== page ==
Tree roots growing at or slightly above the soil surface are called surface roots. For many home owners these roots are a nuisance as they dull mower blades, trip running feet, buckle sidewalks and crack driveways on occasion.
A full understanding of tree root systems, soil, and tree biology is necessary when evaluating why a particular tree at a specific site has surface roots. It is often said that certain species trees are prone to surface roots. These trees are usually bottomland/wetland species that can only find the required level of oxygen near or on the surface. Roots, by nature, are merely seeking out and trying to obtain available resources from the soil. Roots grow where soil resources are most plentiful.
Roots growing on the soil surface may be trying to escape bad soil conditions below. These conditions can include compaction, presence of toxins, low oxygen, excess water, lack of water and competition from other plant roots. Erosion of soil also plays a part in exposing many surface roots. Root buoyance can be a cause of surface roots. Tree roots can buoy to the surface because the density of the materials that make up a tree root is lighter than the mineral components of soil. Over many years, with surface vibrations, frost heaving and compaction, the soil may “buoy” roots to the surface.
Once roots appear on the surface, there are two options that can remedy the situation without substantially damaging the tree.
Mulching the area is the best solution. A 2-3 inch layer of wood mulch can be used to eliminate the need for maintaining grass near the surface roots. Existing grass can be killed with a product like Roundup that contains the active ingredient glyphosate. (Please read and follow label directions carefully, so as not to kill your tree) Existing grass can also be killed by laying 3-5 sheets of newspaper down and applying the mulch on top of the paper. Wetting the paper with water will hold the paper in place while allowing time for the mulch to be applied. Mulching creates a better growing environment for the tree and keeps lawn mowers and string trimmers away from surface roots and the trunk of the tree.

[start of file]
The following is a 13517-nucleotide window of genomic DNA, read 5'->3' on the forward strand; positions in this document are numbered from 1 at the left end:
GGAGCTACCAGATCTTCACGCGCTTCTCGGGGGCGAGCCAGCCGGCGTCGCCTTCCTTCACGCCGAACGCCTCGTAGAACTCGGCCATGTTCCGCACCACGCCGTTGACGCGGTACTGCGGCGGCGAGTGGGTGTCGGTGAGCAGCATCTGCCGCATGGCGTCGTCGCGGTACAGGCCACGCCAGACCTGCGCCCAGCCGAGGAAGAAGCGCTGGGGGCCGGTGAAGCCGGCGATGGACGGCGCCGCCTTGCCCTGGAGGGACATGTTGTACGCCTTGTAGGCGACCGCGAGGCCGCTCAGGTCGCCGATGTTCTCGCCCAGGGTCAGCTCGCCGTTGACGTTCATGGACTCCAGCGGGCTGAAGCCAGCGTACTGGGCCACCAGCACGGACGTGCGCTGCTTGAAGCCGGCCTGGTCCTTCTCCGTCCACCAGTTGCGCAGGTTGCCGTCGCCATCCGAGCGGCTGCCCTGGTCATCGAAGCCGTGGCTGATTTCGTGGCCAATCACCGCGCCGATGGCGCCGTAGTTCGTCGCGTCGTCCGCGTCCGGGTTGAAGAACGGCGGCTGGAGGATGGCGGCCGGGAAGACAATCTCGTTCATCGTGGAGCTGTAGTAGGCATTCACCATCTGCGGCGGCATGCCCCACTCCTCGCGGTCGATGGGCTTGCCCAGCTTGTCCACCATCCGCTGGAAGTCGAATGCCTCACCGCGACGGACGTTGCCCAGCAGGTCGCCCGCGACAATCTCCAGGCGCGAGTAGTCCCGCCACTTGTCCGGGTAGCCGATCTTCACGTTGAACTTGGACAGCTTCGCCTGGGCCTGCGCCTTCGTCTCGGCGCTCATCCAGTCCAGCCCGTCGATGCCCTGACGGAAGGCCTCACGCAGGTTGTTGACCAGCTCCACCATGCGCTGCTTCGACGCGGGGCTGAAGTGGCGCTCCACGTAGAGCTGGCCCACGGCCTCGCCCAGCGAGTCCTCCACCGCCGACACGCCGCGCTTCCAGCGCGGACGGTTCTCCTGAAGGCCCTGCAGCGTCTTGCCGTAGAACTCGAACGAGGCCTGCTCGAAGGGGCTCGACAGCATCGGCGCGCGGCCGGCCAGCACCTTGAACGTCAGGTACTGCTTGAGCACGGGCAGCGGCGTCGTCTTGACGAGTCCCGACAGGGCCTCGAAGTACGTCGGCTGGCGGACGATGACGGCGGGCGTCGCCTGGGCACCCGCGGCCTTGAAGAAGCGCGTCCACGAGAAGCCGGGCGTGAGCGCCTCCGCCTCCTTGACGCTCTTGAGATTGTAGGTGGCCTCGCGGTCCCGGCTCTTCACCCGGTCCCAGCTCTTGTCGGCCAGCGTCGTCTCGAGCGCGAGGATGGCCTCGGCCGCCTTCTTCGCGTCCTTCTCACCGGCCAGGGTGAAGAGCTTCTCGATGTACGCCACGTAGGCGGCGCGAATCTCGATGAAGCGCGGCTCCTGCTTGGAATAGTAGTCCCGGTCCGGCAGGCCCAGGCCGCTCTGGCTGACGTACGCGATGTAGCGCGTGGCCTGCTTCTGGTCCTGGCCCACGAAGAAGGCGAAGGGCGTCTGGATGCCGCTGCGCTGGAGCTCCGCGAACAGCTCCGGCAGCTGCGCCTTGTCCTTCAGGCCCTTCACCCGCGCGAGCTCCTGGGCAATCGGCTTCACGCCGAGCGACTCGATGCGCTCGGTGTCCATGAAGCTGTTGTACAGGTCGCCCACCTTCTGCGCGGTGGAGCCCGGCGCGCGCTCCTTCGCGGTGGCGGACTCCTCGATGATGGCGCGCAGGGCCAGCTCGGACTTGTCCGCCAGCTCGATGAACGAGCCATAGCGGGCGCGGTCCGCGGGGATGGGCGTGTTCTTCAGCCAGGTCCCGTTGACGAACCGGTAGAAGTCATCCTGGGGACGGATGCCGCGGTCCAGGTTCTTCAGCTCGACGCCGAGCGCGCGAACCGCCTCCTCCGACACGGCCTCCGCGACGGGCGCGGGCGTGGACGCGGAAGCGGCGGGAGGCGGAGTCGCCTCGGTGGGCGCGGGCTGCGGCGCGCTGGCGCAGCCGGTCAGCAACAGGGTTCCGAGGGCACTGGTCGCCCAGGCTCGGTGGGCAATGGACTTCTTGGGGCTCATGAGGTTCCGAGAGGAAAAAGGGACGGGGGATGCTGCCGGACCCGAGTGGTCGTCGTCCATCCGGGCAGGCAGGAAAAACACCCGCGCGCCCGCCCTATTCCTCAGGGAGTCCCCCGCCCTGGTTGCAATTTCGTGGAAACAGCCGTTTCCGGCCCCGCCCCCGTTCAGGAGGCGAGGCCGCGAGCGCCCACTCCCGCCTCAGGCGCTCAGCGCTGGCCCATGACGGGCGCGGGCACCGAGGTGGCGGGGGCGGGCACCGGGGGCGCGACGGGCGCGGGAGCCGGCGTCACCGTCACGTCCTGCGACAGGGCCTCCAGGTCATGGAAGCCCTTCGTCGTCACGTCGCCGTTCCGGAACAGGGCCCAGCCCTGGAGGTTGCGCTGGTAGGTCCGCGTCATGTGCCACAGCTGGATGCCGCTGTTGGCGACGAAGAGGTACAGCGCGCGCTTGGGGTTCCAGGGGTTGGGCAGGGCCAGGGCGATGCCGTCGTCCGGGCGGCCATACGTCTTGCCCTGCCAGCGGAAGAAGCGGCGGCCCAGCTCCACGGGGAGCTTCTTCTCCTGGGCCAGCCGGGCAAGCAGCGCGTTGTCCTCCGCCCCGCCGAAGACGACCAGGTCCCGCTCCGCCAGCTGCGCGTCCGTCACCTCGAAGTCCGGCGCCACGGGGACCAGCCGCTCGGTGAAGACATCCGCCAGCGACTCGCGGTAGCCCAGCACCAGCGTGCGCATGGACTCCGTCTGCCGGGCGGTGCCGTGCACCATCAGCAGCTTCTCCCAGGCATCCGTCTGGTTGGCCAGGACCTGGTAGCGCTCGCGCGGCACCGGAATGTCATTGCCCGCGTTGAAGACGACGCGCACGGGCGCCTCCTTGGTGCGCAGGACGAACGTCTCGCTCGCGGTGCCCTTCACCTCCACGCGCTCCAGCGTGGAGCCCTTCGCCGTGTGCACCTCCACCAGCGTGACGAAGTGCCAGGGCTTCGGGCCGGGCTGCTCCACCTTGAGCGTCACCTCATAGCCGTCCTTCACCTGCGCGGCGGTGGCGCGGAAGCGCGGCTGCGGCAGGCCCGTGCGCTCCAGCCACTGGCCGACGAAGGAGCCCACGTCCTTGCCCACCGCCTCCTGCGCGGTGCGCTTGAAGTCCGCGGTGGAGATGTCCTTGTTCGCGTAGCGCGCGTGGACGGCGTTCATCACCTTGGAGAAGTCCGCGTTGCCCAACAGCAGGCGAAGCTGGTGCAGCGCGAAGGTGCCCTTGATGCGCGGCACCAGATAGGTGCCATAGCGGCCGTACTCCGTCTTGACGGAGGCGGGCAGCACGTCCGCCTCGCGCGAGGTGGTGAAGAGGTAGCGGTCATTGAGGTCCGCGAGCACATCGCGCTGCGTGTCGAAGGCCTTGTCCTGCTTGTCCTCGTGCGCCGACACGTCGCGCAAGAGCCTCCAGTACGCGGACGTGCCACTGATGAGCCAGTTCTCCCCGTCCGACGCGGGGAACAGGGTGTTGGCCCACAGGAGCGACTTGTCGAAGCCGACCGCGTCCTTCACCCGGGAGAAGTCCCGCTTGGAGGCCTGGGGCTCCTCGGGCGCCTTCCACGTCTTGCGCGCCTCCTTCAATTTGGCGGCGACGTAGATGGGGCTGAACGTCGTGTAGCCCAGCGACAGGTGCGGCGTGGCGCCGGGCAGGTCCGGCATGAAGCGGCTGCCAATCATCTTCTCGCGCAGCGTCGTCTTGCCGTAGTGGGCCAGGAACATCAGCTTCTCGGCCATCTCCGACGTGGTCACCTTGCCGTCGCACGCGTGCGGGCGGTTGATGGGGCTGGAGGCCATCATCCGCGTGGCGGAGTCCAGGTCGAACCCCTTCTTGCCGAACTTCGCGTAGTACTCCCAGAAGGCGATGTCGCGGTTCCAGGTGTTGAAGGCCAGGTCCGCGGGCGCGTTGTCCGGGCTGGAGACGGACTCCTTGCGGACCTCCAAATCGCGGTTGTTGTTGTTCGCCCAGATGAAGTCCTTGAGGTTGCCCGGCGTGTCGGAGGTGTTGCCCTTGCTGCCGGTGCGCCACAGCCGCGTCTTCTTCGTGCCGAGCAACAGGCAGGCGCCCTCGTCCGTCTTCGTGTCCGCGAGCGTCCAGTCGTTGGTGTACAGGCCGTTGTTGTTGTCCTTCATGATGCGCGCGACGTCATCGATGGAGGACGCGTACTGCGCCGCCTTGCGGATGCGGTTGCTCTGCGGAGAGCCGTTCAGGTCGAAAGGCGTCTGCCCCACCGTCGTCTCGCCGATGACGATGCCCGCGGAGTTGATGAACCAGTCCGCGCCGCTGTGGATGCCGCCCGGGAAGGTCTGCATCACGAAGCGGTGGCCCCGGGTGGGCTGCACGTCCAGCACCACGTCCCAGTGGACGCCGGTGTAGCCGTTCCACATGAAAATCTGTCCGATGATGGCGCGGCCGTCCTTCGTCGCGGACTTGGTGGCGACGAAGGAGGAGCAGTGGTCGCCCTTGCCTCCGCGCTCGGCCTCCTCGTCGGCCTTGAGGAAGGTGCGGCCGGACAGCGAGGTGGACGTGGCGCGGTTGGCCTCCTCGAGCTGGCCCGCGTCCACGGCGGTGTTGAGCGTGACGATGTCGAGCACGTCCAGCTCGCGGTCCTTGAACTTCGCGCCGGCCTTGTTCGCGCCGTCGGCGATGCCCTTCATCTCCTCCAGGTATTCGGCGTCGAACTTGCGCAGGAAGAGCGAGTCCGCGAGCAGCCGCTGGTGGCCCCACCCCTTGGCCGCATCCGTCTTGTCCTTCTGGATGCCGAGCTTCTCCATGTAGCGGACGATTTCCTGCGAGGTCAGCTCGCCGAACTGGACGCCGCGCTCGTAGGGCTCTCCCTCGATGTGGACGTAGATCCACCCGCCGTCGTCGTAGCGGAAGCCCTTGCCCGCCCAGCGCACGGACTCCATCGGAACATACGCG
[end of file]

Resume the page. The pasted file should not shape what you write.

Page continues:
Planting perennial ground cover is another attractive way to deal with surface roots. The plants must be shade tolerant and able to compete with vigorous tree roots. These include Bugleweed, Lady’s Mantle, European Ginger, Chinese Astilbe, Bergenia, Lily-of-the-Valley, Epimedium, Sweet Woodruff, Perennial Geranium, Daylily, Hosta, Dead Nettle, Forget-me-not, Pachysandra, Lungwort and Periwinkle. Do not mound soil up over the roots to create a raised bed planter. Prepare the planting site as for mulching. Minimize root damage by plug planting – dig small holes, only as large as needed for planting. Mulch around new planting.
Unfortunately the first and last treatment many people use for a surface root solution is cutting. Roots are growing there for a reason. Cutting them out simply makes the tree’s plight worse and can lead to long-term decline, tree death or a hazardous tree situation.
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